Insights from practitioners in Information Management

Issue 76 – Doing More With Less

Back in November 2008 we took a look at the issue of recession proofing our jobs in the economic downturn. As the world’s governments attempt to make some sort of headway into stopping the problem and providing stimulus to make improvements, organisations are taking a good look at their own businesses and business models and practices. This of course is a euphemism for determining whether they can survive without certain overheads – one of which is people.

Did you take the opportunity over Christmas and New Year to determine what you want the future to look like for you? Are you ready for the next set of challenges? Or are you keeping your fingers crossed it won’t happen to you?

In this issue we will look at:

• Coping when the team is down

Coping when the team is down!
It is a rare organisation that does not have staffing problems on a daily basis.  With illness, maternity leave, annual leave and sabbaticals to take into account, most organisations rarely if ever, operate at full staffing capacity – every single day of the year. The larger the organisation is, the more likely it will be that there will be a small percentage of people not at work on any particular day.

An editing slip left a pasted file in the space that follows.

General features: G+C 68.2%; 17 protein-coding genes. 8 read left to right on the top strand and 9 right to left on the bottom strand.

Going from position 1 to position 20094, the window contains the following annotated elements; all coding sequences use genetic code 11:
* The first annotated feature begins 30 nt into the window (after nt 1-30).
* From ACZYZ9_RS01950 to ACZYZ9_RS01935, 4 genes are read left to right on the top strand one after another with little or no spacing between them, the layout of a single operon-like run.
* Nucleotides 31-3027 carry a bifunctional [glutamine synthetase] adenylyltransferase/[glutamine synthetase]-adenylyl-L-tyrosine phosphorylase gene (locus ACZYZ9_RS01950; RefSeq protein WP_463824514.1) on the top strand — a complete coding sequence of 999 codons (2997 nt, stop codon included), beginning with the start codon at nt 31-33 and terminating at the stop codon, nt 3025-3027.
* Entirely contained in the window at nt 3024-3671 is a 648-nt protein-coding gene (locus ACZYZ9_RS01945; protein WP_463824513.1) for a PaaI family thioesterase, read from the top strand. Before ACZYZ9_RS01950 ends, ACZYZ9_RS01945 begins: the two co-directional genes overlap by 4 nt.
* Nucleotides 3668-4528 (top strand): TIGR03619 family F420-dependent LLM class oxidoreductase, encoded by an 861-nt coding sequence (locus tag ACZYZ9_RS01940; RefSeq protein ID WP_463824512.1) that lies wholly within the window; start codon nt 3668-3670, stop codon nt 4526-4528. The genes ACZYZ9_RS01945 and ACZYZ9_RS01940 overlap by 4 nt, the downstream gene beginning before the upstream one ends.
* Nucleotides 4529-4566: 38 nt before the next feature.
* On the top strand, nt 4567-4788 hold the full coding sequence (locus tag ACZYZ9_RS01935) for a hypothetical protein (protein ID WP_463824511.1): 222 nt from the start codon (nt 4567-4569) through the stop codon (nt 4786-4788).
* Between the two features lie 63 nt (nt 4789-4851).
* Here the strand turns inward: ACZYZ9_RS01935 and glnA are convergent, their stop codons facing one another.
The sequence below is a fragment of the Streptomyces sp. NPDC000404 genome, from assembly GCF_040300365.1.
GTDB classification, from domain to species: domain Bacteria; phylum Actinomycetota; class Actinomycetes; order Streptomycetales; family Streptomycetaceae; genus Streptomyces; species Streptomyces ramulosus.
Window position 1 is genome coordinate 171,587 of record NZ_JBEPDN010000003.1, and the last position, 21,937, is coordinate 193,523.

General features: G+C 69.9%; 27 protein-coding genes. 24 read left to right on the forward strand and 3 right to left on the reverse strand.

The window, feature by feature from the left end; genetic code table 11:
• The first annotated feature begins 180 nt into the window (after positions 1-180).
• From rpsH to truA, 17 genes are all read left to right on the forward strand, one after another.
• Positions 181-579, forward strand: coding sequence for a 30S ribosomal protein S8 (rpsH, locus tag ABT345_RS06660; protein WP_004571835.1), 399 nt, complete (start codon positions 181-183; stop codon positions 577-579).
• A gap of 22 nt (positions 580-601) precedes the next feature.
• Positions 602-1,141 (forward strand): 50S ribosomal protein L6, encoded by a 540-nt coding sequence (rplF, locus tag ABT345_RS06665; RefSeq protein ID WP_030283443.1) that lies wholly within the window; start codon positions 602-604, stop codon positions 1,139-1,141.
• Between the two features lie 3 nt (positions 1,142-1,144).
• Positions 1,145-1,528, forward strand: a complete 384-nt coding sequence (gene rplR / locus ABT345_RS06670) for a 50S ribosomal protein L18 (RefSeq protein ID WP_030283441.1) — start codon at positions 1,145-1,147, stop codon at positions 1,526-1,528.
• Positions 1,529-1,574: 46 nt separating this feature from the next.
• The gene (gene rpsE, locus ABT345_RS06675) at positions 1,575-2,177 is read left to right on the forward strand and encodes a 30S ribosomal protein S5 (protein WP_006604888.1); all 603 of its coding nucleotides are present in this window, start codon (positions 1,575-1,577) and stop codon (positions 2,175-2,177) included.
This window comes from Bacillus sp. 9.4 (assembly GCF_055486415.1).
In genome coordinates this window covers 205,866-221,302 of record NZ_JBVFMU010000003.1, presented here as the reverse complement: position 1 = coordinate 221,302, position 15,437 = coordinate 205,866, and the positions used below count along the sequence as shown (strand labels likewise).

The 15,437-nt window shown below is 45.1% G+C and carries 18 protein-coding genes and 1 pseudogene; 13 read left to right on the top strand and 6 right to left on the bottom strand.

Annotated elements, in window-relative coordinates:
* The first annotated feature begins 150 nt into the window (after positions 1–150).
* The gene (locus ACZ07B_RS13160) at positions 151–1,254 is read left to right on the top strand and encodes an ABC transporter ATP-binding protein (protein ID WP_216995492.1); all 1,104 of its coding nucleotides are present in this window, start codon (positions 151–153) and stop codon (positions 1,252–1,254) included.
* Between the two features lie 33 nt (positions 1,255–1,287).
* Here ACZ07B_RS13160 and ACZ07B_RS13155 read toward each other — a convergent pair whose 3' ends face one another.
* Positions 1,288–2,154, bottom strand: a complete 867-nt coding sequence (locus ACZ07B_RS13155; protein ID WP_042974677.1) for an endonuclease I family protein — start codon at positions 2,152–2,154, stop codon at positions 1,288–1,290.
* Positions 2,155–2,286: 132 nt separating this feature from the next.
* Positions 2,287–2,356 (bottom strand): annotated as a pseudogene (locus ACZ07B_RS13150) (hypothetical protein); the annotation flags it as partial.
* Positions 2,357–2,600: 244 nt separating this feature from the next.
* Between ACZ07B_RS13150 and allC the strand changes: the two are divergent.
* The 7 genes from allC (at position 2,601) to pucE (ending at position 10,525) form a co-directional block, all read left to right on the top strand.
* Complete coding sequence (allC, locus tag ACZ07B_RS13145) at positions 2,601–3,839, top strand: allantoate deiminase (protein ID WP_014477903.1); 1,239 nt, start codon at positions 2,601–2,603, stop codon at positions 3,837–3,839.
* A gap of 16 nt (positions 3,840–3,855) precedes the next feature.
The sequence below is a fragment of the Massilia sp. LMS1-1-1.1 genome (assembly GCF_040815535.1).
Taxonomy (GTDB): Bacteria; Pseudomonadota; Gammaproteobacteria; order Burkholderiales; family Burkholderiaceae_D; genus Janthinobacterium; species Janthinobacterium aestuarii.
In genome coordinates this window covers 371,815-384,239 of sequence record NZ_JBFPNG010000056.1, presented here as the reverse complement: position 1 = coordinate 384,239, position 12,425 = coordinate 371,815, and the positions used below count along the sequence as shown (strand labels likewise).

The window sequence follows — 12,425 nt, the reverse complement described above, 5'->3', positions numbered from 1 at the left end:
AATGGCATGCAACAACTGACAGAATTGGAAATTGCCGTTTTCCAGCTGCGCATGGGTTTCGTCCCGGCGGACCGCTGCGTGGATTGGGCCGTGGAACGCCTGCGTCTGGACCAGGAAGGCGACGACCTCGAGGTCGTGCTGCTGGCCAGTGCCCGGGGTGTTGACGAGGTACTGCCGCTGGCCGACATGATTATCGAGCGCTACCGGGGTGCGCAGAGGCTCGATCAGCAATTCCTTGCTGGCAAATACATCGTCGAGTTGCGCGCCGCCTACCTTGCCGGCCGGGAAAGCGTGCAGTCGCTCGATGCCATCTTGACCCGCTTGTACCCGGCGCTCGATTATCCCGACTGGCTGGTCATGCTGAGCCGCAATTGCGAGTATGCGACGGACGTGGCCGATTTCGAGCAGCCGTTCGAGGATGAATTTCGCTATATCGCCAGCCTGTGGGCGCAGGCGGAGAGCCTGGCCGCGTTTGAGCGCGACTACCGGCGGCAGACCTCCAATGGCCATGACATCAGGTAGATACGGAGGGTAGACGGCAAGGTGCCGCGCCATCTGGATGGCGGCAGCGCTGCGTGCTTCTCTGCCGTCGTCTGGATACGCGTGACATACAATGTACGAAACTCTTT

Should it come as any surprise then, when most organisations will consider re-structuring at some point during their operational lifetime? Whilst it could be seen to be a cost-cutting exercise, in some cases it is a simple way to ensure that the right number of people are doing the work that is available, and allowing the people who work with the organisation to do the job they are good at.